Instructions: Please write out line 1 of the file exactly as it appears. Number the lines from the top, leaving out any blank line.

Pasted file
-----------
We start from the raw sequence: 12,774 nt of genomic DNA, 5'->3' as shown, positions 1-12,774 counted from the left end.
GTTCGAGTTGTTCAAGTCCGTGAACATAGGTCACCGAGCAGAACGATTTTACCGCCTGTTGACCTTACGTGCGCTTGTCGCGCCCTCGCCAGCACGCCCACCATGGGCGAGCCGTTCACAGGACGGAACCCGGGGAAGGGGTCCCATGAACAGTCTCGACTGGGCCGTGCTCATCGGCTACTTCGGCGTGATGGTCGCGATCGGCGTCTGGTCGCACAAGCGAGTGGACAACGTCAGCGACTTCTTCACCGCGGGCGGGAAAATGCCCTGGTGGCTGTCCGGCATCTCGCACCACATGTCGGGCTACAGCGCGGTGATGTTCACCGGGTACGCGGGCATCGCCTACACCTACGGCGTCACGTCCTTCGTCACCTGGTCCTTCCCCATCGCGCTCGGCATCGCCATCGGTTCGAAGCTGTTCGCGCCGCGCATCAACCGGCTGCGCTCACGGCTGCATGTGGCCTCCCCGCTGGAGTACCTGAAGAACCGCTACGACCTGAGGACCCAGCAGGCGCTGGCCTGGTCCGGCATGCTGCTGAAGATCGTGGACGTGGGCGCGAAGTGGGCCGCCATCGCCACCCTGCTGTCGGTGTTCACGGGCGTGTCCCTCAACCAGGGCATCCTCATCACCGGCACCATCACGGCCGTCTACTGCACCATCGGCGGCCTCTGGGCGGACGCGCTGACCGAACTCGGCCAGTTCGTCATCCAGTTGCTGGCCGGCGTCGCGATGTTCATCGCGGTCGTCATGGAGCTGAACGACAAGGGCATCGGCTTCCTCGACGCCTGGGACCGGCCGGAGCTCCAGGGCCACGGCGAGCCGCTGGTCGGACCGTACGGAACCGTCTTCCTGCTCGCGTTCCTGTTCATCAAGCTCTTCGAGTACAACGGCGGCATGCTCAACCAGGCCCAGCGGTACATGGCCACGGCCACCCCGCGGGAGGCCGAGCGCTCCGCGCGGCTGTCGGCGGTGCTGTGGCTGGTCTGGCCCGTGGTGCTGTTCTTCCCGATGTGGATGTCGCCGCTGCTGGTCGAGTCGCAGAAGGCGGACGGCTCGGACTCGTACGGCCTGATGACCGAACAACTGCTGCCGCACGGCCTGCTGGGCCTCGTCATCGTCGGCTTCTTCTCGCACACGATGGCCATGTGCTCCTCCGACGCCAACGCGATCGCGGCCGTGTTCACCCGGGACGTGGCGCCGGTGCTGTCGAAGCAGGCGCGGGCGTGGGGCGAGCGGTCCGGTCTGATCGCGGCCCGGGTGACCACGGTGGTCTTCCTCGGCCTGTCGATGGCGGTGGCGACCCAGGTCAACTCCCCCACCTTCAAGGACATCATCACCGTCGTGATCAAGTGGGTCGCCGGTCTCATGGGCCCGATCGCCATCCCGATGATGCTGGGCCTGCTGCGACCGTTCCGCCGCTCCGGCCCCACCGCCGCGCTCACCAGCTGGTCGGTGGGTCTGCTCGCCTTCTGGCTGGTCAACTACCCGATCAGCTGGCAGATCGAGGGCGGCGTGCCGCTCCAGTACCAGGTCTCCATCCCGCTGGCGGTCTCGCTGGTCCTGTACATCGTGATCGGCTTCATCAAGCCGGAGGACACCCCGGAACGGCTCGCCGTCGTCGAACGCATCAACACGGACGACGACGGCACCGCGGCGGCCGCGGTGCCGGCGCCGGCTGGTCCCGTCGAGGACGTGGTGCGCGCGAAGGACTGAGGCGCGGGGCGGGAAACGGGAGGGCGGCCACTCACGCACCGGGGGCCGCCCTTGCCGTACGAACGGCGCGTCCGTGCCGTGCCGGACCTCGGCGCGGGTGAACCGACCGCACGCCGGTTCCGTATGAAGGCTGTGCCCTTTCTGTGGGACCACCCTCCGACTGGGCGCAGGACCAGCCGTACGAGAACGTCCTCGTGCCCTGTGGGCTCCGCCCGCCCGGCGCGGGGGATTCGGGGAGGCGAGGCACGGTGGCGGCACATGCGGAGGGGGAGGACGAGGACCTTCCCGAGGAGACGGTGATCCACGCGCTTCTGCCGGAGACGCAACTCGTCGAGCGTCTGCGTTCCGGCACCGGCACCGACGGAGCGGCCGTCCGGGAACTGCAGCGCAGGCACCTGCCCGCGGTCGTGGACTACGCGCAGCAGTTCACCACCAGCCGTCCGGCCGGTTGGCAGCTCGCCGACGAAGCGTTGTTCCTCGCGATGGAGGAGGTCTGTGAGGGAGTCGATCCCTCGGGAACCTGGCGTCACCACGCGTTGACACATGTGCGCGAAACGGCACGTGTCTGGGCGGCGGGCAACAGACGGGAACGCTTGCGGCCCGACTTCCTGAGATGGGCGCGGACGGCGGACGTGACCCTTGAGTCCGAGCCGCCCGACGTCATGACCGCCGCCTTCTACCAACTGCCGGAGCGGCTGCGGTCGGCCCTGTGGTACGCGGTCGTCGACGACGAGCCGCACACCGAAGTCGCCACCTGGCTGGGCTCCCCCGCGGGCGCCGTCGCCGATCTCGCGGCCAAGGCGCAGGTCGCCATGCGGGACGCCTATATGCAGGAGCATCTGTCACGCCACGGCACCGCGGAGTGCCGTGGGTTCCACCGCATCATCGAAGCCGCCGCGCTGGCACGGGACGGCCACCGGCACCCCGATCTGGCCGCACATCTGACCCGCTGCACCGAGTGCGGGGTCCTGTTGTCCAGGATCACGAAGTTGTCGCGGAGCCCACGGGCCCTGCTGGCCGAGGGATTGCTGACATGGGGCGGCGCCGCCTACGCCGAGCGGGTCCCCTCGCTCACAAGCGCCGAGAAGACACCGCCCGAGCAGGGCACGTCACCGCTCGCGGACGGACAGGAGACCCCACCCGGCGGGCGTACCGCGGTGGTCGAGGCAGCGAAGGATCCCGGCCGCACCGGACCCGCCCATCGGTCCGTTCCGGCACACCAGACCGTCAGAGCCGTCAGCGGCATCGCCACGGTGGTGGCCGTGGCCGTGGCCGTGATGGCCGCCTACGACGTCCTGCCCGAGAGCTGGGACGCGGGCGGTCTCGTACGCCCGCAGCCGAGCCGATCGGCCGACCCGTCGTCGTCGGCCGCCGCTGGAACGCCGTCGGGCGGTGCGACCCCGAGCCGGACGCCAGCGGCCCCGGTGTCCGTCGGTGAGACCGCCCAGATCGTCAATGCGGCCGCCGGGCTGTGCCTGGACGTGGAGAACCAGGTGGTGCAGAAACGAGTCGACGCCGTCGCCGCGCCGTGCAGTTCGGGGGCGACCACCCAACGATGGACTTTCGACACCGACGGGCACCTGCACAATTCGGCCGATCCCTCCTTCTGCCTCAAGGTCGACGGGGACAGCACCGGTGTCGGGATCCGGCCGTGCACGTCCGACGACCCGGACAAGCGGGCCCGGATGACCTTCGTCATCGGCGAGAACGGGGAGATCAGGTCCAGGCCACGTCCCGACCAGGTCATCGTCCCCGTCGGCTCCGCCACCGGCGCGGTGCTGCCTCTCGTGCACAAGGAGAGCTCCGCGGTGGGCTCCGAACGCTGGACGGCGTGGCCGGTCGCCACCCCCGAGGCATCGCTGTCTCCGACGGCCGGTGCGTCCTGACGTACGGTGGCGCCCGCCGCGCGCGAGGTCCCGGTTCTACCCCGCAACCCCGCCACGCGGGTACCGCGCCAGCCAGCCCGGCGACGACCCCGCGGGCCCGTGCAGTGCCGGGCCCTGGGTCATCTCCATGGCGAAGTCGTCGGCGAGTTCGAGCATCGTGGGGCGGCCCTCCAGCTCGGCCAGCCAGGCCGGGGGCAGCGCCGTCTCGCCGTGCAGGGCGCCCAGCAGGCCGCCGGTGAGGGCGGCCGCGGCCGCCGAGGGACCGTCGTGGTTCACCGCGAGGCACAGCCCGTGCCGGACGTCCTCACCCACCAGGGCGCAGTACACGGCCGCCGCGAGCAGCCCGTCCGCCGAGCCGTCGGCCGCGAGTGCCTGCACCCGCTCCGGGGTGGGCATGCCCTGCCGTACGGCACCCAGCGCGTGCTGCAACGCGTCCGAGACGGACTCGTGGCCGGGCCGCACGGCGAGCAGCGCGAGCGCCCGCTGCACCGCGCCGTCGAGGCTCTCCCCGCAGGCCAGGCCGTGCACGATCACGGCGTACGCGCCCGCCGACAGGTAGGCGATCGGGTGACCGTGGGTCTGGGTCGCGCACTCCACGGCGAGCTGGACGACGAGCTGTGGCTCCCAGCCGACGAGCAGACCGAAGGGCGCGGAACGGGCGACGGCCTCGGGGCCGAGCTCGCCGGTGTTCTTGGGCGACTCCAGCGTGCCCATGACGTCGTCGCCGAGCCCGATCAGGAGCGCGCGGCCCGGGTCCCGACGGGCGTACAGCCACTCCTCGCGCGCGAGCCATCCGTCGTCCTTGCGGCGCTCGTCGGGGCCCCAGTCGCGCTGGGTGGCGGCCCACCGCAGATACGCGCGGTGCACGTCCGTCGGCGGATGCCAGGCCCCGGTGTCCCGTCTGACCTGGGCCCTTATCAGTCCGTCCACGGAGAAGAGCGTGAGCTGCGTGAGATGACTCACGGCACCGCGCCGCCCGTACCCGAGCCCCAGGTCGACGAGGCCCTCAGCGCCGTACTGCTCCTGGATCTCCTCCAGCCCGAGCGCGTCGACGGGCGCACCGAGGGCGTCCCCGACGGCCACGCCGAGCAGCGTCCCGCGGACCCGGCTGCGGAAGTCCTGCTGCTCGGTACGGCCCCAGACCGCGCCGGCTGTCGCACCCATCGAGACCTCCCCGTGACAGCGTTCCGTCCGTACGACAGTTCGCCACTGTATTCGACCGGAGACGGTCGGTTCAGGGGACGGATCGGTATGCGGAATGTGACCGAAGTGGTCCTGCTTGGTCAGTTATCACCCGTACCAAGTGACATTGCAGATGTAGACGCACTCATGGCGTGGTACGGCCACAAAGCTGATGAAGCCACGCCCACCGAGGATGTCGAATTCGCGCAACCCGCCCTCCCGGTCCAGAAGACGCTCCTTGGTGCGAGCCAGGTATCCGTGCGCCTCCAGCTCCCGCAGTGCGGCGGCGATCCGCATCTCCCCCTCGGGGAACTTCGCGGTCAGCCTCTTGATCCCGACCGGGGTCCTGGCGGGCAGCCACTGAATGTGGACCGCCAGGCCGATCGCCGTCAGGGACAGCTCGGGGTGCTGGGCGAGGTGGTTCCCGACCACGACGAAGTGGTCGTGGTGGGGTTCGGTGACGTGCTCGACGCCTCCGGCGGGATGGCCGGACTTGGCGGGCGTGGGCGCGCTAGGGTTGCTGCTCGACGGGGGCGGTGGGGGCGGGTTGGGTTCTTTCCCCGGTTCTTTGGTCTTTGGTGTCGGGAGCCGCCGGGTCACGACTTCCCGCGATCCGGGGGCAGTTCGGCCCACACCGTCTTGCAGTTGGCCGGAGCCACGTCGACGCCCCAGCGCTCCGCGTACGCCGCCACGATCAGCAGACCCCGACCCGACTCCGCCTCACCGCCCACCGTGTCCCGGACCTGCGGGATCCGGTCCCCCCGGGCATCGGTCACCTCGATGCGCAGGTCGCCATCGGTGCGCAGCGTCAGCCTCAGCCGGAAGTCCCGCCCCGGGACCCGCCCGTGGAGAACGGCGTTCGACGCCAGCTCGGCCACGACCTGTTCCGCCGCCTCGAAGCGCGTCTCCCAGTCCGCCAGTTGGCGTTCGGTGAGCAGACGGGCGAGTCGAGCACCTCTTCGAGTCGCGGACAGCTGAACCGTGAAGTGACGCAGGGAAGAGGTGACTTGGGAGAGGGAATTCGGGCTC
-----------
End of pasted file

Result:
We start from the raw sequence: 12,774 nt of genomic DNA, 5'->3' as shown, positions 1-12,774 counted from the left end.